Sunday, September 29, 2013

How An Internal Combustion Engine Works

An impressive (and very large at 5.7MB) animated GIF that illustrates how every part of an internal combustion engine works. It's more than just the basic 4-stroke cycle. There's an animation of a 4-cylinder 4-stroke engine operating, one that highlights the fuel injectors, one showing air flow, one for oil, one for the spark plugs, and one that puts it all together with cooling and exhaust systems. Then for dessert there's one illustrating the three states of a hybrid vehicle: regenerative braking, electric motor drive/assist, and automatic start/shutoff.

Saturday, September 28, 2013

59 million gallons of petroleum not burned

In 2012 59 million gallons of biodiesel replaced petroleum in 103,000 vehicles nationwide. Most biodiesel is blended with diesel. Any diesel engine can use B5 fuel which is 5% biodiesel and 95% diesel.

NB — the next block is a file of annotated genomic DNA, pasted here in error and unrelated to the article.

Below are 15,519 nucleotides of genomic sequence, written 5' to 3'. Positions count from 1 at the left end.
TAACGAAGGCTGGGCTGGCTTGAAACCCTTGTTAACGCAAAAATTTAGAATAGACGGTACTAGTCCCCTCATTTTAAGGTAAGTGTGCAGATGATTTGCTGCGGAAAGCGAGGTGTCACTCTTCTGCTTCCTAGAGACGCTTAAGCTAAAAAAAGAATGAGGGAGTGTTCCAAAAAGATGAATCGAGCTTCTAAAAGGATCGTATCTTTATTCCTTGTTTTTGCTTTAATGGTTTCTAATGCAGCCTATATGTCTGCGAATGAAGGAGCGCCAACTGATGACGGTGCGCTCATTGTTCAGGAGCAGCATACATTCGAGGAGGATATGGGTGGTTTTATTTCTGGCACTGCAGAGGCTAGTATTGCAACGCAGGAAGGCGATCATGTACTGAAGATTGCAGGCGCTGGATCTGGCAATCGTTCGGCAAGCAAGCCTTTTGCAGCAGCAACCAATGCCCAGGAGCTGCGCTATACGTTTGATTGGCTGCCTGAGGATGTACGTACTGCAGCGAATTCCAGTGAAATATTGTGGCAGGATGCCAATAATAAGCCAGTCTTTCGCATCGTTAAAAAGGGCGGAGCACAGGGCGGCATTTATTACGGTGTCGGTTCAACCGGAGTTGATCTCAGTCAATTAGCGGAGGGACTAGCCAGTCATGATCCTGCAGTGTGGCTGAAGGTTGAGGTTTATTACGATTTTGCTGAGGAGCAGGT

Wednesday, September 25, 2013

Ozinga Adds 14 Natural Gas Concrete Mixers to Its Fleet

This week's Clean Cities success story takes us to Chicago, Illinois, and highlights how Ozinga Ready Mix Concrete added 14 compressed natural gas mixers to its fleet. The 85-year-old family business partnered with Chicago Area Clean Cities for initial federal funding and plans to convert or replace its entire fleet by 2020.

Produced by Maryland Public Television's MotorWeek program, this short segment will air on PBS stations nationwide starting Sept. 28, 2013 (in the regular weekly MotorWeek timeslot on your local PBS station). MotorWeek is also available on Velocity by Discovery.

For show times in your area, check the MotorWeek and Discovery Channel websites. While many local PBS affiliates are still broadcasting in standard definition, viewers can watch the episode in high definition on Velocity by Discovery.

Previous video segments are available on the Alternative Fuels Data Center. New segments will be posted as they air.

More Reasons To Convert To Natural Gas